Three years since a major breakthrough in Oregon’s effort to enter the South Korean berry market, blueberry exports from the Beaver State have significantly expanded, with estimates that the amount will exceed nearly three million pounds this year. Oregon and South Korea underwent almost ten years of grueling negotiations over the sanitary conditions of the state’s blueberry exports until 2012, when Korean officials finally concluded that Oregon blueberries met domestic regulatory health standards. Since then, Oregon has been the only state in the US allowed to export blueberries to Korea. Over 500,000 pounds were shipped in 2012, a figure that has been increasing almost twofold every year since. Expectations among exporters were raised even further with the ratification of the KORUS FTA in 2012, which has introduced a tariff reduction schedule in which the initial tariff of 45% on the exports decreases each year by 4.5% until it reaches zero in 2022.
One of the reasons South Korea is such an attractive market is due to the strong popularity of the fruit, as it enjoys a reputation for anti-aging effects and an association with healthy eating, particularly among the youth. The popularity of a 2009 TV show which extolled the healthiness of blueberries, as well as the explosion of TV shopping channels can be credited in part for fueling this boom. Despite having just a third of Japan’s population, South Korea’s blueberry consumption has now overtaken its larger neighbor—which used to be the largest Asian market for the fruit—and is expected to grow even further as the blueberry’s health benefits receive increasing media attention.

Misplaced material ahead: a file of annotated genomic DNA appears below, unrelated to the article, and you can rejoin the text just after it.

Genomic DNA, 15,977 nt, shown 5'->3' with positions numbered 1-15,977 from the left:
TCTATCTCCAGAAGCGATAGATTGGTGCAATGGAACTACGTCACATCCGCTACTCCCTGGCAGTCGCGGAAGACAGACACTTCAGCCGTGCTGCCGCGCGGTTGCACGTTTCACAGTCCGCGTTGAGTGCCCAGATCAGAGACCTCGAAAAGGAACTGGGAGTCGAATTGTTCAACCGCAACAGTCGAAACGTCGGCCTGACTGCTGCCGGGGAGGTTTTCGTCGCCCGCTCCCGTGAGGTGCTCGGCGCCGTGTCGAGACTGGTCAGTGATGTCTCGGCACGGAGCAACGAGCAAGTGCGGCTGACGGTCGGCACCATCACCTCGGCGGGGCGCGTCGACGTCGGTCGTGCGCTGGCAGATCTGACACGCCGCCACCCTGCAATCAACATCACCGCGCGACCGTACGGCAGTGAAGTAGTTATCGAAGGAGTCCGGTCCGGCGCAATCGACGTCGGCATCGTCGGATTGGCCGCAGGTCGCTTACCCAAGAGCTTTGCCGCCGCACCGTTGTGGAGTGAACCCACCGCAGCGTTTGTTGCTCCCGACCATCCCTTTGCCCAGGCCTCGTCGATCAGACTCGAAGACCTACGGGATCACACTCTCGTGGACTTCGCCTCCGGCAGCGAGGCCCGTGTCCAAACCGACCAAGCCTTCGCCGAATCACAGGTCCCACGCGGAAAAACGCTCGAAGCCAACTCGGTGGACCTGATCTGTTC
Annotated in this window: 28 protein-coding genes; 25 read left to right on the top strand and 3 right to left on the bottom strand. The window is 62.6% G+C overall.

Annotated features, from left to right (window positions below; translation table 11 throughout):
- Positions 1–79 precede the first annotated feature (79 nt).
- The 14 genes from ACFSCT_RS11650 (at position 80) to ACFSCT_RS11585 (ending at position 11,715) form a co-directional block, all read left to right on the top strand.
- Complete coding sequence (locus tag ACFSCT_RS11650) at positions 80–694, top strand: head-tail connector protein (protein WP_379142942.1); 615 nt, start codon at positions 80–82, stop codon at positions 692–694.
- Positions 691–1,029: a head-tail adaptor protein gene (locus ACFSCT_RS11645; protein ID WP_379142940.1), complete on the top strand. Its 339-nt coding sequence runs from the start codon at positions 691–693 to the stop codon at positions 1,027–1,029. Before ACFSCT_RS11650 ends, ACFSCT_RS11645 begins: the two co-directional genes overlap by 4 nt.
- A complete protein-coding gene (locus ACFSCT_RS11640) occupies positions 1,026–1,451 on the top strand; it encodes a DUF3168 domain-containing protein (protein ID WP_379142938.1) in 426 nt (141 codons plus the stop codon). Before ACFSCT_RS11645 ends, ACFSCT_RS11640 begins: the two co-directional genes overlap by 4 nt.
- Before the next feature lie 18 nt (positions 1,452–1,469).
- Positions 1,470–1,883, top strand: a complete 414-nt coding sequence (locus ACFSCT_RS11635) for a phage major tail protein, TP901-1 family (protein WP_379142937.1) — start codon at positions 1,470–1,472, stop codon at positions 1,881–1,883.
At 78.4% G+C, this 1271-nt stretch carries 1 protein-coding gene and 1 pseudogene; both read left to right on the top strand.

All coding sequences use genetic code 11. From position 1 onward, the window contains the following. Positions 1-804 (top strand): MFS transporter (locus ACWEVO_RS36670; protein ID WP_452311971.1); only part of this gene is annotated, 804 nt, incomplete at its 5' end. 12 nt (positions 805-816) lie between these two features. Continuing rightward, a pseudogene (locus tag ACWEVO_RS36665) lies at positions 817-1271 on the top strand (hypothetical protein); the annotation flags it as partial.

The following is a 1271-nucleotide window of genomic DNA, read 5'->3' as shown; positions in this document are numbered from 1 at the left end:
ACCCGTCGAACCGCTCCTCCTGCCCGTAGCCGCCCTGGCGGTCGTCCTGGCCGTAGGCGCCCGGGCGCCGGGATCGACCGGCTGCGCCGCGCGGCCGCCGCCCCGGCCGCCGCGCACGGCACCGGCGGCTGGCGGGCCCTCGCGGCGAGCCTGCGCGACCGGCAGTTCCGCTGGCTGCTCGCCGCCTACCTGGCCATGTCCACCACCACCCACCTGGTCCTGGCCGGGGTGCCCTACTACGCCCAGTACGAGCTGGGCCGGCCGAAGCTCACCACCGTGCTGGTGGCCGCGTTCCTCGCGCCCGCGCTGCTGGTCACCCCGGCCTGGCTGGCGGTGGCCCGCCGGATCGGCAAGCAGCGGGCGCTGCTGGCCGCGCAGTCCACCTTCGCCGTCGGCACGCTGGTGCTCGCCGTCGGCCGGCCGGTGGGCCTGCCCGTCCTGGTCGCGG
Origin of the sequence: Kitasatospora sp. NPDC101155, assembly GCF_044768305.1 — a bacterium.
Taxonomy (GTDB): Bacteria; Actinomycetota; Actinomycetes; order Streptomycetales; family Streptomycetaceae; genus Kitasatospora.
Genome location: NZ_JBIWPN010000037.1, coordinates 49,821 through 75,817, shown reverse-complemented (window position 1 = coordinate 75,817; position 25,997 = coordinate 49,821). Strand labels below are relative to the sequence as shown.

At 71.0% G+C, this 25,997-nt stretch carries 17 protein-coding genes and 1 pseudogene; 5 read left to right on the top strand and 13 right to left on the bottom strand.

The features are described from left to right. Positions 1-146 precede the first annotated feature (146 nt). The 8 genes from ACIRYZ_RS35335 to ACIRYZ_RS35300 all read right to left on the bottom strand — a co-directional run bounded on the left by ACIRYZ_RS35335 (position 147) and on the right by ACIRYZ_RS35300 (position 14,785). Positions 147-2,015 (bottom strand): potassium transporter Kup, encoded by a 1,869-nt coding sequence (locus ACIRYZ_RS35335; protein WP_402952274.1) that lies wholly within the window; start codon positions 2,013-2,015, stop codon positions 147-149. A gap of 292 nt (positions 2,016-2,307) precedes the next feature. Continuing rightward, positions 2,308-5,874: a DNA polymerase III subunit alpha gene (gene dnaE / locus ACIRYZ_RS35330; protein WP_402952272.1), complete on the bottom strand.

Adding to this success is the fact that the blueberry harvest in Oregon has been particularly fruitful this year, and is expected to exceed 100 million pounds according to the Oregon Blueberry commission. Much of the harvest will go towards exports, and the growth of the industry has amplified expectations of exports to other Asian markets as well, including Vietnam and the Philippines. As per the conditions specified in the recent TPP agreement signed by 12 countries, blueberry exports to Japan and Malaysia may also benefit from lowered tariffs if the deal is ratified and implemented, but Oregon may also face stronger competition from other international blueberry producers in the agreement such as Canada.
Oregon’s agricultural trade relationship with South Korea also includes dairy, meat, and other organic products, making the country the fourth largest market in Asia for Oregon’s exports.
Kyu Seok Shim is a research intern at the East-West Center in Washington and MA candidate at Johns Hopkins University - SAIS.